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Indian twist to Xmas celebrations at Norway Embassy in Delhi


New Delhi, Dec.17 : The Embassy of Norway brought together most of the Christmas traditions for one early holiday celebration today, and with an Indian twist.

The staff made decorations for the tree, danced around the Christmas tree while singing the classic carols. Santa Claus made a surprise visit with an Indian twist; he arrived on cycle rickshaw and handed out sweets for everyone. Even without snow and cold, everyone experienced the true Christmas spirit. The temperature reminded us more of the Holy Land than Norway in December.

Christmas celebrations in Norway are based on the old traditions of celebrating the year end and the “return” of the sun light. Today, the holiday is a mix of a Christian message and old traditions of good food, family and friends.

In winter, daylight is scarce in Norway, in the south, only about six hours per day and the north is without sun for most of the winter months.

Christmas, therefore, is an important event to light up the dark months of Thule, way up north. Long before Norway was Christened, Scandinavians celebrated the pagan holiday Yule (Winter Solstice), as it meant days would start getting longer and the nights shorter.

The month of December is the time of Advent. It is a time of anticipation and preparation. Most people have “advent calendars” with a small gift or chocolate for every day from the 1st of December to the 24th. December is filled with activities such as Christmas concerts, making decorations and putting them up, work parties, special television programs, shopping for presents, baking of the seven special kinds of cookies and cakes, children’s Christmas school plays, preparing of food and some even make their own beer.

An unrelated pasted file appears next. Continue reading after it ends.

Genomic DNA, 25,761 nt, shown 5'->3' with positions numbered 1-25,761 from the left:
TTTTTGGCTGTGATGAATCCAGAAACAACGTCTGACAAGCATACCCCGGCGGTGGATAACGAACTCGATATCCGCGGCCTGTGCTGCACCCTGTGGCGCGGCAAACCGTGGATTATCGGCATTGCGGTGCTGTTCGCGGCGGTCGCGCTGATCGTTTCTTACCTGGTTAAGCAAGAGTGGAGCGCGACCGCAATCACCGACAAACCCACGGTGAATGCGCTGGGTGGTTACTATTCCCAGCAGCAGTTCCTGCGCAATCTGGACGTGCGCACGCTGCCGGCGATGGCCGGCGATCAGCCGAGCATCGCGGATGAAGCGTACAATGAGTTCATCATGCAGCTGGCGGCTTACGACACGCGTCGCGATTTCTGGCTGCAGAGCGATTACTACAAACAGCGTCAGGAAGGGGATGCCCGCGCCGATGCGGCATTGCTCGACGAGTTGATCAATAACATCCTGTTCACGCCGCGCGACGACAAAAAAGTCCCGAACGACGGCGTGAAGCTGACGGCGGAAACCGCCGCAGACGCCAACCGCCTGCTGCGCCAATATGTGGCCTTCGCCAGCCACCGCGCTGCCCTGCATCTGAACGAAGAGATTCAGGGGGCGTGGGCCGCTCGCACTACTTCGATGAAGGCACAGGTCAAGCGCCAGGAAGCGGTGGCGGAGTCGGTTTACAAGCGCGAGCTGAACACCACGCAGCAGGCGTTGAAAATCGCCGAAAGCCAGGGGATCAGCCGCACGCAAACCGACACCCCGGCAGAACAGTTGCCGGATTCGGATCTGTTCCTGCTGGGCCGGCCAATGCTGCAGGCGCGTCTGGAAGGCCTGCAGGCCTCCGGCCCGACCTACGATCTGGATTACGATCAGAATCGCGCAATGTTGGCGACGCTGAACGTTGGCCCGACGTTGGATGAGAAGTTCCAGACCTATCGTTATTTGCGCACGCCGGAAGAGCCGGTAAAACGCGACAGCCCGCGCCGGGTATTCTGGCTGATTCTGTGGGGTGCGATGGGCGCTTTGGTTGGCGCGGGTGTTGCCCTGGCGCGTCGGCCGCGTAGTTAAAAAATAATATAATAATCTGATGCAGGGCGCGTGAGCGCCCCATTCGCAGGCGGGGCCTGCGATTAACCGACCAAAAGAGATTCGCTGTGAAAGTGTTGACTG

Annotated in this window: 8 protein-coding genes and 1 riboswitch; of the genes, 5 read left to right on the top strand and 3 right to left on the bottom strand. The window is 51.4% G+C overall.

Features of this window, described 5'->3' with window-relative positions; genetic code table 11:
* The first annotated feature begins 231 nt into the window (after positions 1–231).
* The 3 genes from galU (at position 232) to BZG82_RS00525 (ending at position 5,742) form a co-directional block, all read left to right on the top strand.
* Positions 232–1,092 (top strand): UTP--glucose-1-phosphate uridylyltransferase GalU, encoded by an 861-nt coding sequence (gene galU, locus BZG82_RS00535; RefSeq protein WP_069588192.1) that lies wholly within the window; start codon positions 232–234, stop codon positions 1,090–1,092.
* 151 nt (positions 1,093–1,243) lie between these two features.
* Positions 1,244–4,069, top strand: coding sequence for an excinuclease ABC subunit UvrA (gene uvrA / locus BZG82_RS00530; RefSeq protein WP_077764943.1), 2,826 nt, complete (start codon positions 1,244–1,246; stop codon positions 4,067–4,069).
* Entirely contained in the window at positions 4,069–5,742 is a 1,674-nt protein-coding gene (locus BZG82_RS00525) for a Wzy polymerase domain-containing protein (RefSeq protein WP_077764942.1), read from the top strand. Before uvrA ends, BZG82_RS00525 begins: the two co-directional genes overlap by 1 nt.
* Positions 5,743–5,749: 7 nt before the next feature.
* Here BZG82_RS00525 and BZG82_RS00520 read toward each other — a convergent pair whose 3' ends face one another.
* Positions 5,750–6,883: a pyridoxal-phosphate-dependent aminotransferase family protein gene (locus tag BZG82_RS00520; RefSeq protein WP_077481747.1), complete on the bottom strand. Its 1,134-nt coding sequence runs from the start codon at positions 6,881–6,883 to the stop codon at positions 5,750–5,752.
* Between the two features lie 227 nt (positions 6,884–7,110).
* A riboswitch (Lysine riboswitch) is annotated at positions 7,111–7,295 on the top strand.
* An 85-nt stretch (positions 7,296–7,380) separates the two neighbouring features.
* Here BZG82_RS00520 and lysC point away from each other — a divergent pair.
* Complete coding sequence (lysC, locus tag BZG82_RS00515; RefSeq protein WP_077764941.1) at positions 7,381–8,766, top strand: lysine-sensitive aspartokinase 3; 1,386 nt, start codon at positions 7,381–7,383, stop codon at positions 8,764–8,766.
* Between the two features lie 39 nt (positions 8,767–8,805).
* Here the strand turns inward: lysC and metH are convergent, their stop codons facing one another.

On December 13th, Scandinavians celebrate Saint Lucia’s Day, a light festival to chase away the darkness, where young girls and boys dressed in white with burning candles hand out sweet rolls made with saffron.

The 24th of December or Christmas Eve is the big day and the whole family is usually gathered, eating Christmas porridge, drinking gløgg (mulled wine), watching re-runs of Christmas movies for the 100th time and getting ready for the dinner.

The actual Christmas celebration starts at 5 p.m. when the church bells ring and Christmas is officially declared. Some attend church services at that time. Next, it is time for a big, festive dinner with lots of traditional kinds of food. Afterwards, there is a walk around the Christmas tree, singing Christmas songs, both old and new. Then everyone gets presents, which are kept under the tree. Some lucky children get a visit from Santa Claus who brings presents, as well. The important thing is to spend time together with family and friends.

The 25th and 26th are days usually spent visiting relatives and eating more food. Some children also dress up as Santa Claus’ helpers and go from house to house in their neighbourhood, singing Christmas carols for treats.

Christmas in Norway officially ends on January 13, when the families are supposed to dance around the tree and then throw it out (if it is not one of these modern trees made of plastic). (ANI)

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